A Facebook Group will be set up for the course, where participants can contribute to and follow relevant information, including links about social media and news about the election. Janelle recommends reading Campaigning online by Bruce Bimber and Richard Davis, Socialnomics by Erik Qualman and The political power of social media by Clay Shirky. These books will be available at The American Book Center.
The Netherlands Survival Guide
Ask anyone what they think of the Netherlands and chances are you'll get a smile. Such a tolerant and liberal country! So quaint and friendly and open! But if this is the home of free love and equality for all, why is an anti-immigrant party so popular? And why is it so hard to make meaningful contact with Dutch colleagues and neighbors?
The two sessions of this course are aimed at helping the newcomer understand both the highs and lows of Dutch culture. The course is taught by Aliefka Bijlsma, a Dutch author and screenwriter who was born and raised outside the Netherlands. She draws on her own experiences when entering Dutch society as a university student at age 18. Using examples from music, film and literature, she’ll deconstruct some of the complexities of Dutch society. Aliefka suggests students read the Dutch novels Amsterdam Stories (Nescio) and The Two Hearts of Kwasi Boachi (Arthur Japin) in advance. The English translations of these novels are available at The American Book Center.
Southern Gothic Fiction
What is the American South? Why are Tennessee and Mississippi so different from New York and California? In this six-week course you will plunge into this literature-rich part of America that is often hidden away from the rest of the world.
Classic authors like William Faulkner and Flannery O’Connor constructed painfully vivid scenes of the grotesquely real in the South, a region where simple did not mean easy. Modern authors like Larry Brown have continued the tradition, with graphic portrayals of intense, inward-looking characters. And John Grisham, best known for his courtroom dramas, can also get down into the southern dirt.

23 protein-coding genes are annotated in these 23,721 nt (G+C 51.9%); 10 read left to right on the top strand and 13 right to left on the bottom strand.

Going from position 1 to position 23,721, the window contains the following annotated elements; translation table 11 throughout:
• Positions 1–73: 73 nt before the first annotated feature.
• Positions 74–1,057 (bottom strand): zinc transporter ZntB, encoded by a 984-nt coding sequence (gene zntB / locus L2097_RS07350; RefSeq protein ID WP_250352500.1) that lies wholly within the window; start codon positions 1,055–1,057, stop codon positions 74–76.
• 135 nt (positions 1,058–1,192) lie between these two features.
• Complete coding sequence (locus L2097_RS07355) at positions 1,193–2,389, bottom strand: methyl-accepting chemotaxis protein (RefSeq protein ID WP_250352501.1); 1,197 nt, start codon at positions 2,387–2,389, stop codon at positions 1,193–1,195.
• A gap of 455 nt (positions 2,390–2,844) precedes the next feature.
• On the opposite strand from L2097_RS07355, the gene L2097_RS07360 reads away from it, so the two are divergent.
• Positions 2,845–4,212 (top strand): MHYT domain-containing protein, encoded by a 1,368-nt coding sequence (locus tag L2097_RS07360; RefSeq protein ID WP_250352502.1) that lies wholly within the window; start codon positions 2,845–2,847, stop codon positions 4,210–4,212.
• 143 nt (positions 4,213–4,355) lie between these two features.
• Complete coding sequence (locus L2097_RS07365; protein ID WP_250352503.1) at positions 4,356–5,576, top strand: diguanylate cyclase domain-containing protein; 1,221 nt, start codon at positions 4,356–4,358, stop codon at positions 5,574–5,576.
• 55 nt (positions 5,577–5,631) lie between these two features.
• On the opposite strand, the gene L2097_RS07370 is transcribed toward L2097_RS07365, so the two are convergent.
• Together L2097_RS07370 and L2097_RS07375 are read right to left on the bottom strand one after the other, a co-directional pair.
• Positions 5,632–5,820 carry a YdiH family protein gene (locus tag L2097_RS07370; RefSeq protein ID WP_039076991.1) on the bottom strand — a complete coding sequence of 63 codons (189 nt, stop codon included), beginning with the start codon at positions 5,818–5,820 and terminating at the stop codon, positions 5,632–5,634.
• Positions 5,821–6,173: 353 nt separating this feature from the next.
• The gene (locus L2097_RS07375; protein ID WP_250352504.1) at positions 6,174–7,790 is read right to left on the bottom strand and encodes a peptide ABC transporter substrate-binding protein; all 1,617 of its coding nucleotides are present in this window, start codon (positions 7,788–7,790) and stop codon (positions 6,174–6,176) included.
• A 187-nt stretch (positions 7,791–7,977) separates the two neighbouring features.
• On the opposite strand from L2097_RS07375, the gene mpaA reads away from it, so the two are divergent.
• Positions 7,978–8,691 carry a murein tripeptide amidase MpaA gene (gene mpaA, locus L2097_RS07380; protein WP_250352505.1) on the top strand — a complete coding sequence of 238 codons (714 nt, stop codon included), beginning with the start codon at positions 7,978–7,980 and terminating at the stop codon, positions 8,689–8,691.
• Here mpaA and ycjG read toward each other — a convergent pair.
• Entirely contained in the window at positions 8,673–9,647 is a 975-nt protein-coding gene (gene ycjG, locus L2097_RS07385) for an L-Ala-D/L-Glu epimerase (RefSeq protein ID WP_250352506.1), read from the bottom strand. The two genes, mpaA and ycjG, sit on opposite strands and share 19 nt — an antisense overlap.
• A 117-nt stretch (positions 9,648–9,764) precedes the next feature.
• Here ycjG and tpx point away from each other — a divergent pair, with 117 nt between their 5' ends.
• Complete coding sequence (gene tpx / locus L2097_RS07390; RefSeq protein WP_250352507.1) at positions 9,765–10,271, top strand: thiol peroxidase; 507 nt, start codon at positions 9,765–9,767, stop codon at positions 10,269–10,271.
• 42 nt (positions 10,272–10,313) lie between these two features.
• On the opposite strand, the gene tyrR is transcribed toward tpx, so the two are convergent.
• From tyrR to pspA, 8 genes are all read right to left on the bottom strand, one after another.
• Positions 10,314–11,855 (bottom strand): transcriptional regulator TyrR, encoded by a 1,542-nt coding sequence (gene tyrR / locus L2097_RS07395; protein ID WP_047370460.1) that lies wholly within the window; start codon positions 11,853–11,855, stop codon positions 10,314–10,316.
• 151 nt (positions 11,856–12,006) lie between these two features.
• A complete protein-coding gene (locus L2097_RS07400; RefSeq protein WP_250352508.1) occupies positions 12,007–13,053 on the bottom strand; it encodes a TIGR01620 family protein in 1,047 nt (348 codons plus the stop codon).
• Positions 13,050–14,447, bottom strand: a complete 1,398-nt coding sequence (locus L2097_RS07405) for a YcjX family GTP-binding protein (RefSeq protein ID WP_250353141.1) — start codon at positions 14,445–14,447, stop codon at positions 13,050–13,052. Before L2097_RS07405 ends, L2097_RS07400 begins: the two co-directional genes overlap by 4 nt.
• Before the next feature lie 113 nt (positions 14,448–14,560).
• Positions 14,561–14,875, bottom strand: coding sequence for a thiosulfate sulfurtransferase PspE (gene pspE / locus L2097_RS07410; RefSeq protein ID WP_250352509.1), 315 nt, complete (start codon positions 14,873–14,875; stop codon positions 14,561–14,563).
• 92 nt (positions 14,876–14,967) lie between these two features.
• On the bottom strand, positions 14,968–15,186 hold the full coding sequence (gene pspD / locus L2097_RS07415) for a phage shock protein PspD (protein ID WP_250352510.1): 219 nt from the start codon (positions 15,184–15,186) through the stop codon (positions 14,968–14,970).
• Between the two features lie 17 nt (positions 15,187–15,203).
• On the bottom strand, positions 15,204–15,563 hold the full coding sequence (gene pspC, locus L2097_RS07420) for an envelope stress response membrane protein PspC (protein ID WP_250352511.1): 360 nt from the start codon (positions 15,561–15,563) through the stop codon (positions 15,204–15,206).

The course, taught by Mississippi native Matt Luna, will examine the harsh settings and unique language found in these works. We’ll look at how extreme situations give birth to grotesque characters, and try to find out how close they are to reality. Come and explore a mythic literary landscape in which racism, family, nature, religion and pride dictate the destiny of powerful characters.
Crossing Boundaries: Storytelling in the 21st Century
Television shows like "The Sopranos" and "The Wire" have taken the place of the serialized fiction that novelists like Charles Dickens used to write. And novelists today are often screenwriters as well, and in turn write books that seem written specifically for film adaptations. This six-week course, offered by the John Adams Institute and taught by Dan Hassler-Forest of the University of Amsterdam, will explore the way today's narrative media have grown increasingly convergent. We'll focus on individual authors and filmmakers, such as Charlie Kaufman, Jane Campion and David Cronenberg, whose work continually crosses the boundaries between narrative media.
Article in NRC Handelsblad 5-Oct-2011